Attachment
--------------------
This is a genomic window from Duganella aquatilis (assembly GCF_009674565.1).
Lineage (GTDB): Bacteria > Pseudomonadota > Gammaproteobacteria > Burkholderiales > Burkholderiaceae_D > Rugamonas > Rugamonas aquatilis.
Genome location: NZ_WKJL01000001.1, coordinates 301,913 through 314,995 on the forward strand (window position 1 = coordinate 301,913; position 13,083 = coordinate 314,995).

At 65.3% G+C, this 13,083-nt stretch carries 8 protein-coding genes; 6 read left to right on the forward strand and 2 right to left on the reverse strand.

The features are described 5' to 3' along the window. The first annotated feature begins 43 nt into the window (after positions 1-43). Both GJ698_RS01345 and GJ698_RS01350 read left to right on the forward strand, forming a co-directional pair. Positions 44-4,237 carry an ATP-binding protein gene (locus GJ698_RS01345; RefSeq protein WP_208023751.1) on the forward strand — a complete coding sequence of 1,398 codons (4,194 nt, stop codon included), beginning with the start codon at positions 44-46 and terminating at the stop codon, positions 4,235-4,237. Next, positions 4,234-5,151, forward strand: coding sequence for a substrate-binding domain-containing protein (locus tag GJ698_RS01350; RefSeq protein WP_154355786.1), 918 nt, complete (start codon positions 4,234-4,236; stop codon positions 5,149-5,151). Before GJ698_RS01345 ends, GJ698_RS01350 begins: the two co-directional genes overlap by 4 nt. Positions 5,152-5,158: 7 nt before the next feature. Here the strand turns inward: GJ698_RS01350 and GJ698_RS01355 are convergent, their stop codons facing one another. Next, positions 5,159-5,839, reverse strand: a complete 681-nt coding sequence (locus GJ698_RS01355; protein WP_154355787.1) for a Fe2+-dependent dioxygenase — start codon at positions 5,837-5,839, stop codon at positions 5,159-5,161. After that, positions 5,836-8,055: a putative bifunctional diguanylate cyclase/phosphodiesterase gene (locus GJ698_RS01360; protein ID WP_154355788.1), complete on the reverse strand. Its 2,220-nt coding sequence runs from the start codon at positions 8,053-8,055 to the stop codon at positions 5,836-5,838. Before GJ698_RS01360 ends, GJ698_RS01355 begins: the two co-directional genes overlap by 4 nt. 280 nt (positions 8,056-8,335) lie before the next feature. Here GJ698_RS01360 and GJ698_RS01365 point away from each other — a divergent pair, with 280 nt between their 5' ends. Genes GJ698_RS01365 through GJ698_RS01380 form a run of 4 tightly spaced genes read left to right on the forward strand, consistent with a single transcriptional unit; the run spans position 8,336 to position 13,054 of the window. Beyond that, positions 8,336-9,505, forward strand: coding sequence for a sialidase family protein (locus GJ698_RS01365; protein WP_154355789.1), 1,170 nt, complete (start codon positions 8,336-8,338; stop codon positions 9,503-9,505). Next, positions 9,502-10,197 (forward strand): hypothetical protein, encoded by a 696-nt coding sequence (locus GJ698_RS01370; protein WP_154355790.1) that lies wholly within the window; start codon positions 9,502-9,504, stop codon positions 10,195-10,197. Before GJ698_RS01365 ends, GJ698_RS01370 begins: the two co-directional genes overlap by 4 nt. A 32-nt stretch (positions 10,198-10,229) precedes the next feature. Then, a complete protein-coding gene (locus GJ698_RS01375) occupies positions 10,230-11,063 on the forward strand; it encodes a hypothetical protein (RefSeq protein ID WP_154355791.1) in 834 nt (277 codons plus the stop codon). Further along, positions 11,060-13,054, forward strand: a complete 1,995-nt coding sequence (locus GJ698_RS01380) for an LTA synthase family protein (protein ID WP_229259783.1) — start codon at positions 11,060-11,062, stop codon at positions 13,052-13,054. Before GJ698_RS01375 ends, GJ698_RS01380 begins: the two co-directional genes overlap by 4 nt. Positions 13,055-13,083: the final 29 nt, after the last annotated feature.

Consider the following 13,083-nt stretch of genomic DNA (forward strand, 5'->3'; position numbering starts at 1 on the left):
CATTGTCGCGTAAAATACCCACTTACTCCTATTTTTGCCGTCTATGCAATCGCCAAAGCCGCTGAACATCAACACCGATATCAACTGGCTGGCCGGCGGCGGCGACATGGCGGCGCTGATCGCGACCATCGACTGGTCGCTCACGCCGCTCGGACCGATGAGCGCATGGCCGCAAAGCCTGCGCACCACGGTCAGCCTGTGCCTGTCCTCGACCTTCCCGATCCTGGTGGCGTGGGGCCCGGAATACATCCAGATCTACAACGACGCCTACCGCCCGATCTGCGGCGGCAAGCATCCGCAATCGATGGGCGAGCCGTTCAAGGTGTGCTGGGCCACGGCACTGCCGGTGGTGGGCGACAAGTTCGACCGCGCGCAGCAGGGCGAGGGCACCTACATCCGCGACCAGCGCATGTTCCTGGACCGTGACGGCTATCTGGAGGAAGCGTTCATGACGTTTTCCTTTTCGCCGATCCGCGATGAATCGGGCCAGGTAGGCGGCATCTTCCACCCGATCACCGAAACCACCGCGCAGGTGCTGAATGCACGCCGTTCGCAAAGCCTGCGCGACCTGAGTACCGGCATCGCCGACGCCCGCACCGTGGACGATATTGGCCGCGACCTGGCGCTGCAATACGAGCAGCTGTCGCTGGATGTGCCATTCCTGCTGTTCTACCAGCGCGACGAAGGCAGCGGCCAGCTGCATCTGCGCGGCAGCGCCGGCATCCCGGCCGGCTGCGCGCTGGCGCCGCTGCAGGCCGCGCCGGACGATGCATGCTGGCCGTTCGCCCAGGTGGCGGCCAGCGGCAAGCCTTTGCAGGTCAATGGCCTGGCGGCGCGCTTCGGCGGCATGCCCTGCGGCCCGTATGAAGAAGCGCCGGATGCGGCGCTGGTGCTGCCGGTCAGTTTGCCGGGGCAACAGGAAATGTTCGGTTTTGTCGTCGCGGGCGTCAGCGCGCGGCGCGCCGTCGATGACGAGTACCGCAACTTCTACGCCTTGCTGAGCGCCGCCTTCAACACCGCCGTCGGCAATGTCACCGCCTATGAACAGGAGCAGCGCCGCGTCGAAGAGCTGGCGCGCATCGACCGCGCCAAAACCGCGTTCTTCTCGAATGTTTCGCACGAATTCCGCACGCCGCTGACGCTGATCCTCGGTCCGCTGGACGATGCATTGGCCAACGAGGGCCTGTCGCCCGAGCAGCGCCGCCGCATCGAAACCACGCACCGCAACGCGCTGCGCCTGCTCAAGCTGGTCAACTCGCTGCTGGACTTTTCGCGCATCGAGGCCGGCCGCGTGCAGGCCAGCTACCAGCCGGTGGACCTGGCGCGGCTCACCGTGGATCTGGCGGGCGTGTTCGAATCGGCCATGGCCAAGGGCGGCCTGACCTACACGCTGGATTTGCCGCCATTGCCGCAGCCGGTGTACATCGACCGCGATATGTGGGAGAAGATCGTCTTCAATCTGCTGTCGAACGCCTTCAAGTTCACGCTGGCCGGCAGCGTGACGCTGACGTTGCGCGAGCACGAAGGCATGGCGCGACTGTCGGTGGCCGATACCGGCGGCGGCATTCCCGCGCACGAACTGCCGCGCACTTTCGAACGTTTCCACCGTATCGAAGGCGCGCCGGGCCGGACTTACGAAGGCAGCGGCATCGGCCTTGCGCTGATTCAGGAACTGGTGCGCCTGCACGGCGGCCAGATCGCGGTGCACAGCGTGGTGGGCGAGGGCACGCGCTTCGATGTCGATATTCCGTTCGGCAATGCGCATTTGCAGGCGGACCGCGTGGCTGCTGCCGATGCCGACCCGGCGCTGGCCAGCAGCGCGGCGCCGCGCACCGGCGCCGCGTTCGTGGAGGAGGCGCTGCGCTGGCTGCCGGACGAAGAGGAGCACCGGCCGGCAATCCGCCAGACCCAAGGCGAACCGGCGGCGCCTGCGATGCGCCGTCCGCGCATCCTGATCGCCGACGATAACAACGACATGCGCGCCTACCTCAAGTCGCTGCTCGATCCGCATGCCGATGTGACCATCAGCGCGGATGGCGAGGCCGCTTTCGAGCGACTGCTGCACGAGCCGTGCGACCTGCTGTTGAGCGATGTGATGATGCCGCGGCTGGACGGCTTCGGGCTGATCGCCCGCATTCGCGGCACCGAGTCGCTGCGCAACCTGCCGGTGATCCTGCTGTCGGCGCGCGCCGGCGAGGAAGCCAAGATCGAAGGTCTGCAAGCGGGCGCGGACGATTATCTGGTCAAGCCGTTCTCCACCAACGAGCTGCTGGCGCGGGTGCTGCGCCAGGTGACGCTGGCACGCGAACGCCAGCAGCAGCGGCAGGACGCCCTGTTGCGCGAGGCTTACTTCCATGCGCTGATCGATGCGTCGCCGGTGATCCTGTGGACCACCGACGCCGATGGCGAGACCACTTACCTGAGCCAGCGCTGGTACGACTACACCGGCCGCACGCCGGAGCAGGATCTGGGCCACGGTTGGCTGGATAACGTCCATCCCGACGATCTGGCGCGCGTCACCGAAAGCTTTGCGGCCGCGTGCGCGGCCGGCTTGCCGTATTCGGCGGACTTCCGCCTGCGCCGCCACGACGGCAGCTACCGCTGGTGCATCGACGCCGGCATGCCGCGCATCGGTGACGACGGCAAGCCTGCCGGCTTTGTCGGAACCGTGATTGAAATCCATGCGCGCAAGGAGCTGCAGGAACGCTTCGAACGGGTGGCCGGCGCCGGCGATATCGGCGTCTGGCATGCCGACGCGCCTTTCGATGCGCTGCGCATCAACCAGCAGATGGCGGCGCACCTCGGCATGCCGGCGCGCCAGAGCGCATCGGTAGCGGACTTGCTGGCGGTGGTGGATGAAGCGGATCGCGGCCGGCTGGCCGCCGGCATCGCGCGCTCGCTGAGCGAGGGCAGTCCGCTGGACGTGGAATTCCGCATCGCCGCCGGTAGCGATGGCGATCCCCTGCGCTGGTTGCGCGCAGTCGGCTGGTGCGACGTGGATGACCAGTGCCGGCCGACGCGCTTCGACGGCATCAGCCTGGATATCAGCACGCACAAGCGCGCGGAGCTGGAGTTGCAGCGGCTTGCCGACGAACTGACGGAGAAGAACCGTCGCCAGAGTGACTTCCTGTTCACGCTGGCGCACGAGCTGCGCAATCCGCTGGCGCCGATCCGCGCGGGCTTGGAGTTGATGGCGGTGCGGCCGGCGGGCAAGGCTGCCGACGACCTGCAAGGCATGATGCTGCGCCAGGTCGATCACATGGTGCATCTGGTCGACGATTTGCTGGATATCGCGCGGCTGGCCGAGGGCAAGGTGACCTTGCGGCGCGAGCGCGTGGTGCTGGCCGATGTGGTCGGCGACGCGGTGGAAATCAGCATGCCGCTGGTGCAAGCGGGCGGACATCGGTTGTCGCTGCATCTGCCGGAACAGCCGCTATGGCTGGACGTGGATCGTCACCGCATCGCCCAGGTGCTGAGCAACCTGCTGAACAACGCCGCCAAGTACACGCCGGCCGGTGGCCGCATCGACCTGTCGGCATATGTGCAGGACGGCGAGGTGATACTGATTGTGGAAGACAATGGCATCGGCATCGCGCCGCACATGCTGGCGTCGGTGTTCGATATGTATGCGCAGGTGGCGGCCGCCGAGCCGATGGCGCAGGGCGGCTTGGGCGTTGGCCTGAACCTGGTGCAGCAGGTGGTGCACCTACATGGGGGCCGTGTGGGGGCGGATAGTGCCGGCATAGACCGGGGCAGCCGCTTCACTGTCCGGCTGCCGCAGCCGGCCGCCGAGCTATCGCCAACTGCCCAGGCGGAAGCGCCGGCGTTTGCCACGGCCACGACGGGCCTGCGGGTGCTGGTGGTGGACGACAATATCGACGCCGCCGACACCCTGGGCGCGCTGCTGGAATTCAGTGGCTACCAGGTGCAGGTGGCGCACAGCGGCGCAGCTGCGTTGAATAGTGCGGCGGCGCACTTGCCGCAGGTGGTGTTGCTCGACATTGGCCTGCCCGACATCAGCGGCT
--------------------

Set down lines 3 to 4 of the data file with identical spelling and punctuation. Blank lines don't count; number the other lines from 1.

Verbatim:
Genome location: NZ_WKJL01000001.1, coordinates 301,913 through 314,995 on the forward strand (window position 1 = coordinate 301,913; position 13,083 = coordinate 314,995).

At 65.3% G+C, this 13,083-nt stretch carries 8 protein-coding genes; 6 read left to right on the forward strand and 2 right to left on the reverse strand.